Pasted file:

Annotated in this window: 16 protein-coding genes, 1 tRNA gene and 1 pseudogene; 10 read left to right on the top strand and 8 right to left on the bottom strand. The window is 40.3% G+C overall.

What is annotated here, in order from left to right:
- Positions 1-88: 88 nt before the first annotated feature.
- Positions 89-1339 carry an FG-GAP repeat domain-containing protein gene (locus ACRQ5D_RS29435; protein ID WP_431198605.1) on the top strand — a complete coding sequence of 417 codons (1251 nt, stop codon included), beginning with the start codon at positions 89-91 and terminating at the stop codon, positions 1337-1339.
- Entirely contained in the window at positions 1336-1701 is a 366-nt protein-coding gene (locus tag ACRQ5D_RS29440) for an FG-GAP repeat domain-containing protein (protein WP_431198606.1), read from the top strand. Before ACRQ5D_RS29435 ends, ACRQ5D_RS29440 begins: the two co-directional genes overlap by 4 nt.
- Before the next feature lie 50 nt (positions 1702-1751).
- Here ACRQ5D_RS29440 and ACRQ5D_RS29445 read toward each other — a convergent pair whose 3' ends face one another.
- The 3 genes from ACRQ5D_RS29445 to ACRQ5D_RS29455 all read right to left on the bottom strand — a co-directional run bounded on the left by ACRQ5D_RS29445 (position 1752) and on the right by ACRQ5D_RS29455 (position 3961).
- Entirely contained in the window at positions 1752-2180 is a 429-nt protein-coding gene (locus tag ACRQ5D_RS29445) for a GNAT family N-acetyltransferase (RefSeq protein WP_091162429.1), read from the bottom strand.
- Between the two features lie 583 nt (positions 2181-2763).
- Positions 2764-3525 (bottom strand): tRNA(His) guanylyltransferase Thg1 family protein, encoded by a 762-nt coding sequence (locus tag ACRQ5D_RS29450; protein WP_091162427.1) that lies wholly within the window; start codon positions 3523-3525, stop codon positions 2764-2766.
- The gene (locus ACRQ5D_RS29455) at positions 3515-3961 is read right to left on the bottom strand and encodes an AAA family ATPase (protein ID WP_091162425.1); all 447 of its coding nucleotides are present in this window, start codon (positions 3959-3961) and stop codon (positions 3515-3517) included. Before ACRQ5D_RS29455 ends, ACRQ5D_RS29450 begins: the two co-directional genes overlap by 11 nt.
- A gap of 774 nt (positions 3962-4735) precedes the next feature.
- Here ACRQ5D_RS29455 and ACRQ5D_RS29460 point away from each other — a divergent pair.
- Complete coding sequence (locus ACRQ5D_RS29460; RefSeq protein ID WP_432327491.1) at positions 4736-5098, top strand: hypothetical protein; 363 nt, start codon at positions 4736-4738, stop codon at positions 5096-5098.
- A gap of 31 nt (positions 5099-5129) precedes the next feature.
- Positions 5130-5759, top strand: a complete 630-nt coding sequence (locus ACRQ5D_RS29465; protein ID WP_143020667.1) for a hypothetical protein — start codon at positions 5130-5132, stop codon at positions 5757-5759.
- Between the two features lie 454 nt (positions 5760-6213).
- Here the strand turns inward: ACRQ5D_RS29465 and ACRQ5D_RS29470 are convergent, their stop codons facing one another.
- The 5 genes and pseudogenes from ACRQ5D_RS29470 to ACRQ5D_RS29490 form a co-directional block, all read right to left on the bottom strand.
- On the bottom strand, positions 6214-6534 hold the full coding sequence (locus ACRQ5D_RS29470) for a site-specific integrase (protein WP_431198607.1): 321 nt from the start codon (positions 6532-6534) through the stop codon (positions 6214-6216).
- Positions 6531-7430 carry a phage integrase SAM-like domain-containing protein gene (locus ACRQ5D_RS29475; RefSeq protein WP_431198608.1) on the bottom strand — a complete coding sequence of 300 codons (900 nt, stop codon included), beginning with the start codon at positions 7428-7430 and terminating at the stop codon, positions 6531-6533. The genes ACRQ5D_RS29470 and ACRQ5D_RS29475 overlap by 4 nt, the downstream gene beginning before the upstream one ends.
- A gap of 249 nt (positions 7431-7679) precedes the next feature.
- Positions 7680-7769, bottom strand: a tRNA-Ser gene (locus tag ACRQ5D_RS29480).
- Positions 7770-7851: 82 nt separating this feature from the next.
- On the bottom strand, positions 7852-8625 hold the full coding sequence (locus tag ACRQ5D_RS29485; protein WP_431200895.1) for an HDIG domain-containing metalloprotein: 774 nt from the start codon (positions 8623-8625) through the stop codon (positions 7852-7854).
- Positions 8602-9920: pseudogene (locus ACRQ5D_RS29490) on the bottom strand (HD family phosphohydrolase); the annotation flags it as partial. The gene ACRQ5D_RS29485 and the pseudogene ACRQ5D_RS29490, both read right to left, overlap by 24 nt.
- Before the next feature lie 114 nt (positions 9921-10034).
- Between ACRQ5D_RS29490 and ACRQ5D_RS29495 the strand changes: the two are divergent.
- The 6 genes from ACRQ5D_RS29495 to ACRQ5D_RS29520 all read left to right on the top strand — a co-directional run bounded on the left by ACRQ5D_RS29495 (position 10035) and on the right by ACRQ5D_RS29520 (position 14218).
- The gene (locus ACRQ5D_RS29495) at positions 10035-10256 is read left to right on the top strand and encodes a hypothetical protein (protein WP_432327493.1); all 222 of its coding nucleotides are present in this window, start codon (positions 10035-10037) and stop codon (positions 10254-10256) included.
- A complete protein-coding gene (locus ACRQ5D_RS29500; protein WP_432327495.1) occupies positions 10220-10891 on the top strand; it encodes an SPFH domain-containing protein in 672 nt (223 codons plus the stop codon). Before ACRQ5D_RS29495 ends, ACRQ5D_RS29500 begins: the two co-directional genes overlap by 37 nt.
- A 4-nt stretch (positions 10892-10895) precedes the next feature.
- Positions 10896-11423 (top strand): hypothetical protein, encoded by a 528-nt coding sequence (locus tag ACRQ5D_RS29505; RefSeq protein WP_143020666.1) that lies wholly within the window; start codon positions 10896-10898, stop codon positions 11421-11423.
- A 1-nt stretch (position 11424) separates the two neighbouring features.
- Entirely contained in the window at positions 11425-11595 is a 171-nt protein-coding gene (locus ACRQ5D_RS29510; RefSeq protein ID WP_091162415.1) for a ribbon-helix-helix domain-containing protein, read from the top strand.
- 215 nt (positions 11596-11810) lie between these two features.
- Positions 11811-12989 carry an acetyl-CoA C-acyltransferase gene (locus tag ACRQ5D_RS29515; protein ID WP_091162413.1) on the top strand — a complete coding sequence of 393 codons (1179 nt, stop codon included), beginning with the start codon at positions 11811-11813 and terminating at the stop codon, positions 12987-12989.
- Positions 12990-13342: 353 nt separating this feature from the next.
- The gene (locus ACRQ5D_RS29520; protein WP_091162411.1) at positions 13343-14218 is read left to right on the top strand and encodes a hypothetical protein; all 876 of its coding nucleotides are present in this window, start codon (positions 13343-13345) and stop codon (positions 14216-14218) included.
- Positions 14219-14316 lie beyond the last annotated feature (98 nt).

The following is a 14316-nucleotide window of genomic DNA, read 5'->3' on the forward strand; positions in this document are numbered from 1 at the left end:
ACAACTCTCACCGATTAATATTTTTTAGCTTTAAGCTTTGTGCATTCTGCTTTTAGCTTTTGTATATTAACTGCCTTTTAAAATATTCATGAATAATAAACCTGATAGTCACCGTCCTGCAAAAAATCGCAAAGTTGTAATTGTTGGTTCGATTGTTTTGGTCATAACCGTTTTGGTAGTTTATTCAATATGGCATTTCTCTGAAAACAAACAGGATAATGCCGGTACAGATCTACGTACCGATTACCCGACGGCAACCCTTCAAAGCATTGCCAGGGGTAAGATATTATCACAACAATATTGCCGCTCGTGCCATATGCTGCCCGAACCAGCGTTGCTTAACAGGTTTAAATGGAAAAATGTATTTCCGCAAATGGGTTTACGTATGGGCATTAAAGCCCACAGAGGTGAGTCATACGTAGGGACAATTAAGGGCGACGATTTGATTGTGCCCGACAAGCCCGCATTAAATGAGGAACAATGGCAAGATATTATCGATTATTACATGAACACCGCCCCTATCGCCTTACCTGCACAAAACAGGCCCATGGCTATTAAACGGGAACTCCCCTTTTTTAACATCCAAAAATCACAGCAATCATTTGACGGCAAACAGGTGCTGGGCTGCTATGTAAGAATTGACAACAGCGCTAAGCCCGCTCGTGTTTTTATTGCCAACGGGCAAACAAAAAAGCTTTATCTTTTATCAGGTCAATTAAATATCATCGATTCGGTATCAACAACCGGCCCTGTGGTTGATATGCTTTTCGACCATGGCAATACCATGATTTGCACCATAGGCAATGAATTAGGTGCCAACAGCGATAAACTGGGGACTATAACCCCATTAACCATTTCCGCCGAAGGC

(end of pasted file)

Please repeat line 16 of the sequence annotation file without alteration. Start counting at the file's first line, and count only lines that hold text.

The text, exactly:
- A gap of 31 nt (positions 5099-5129) precedes the next feature.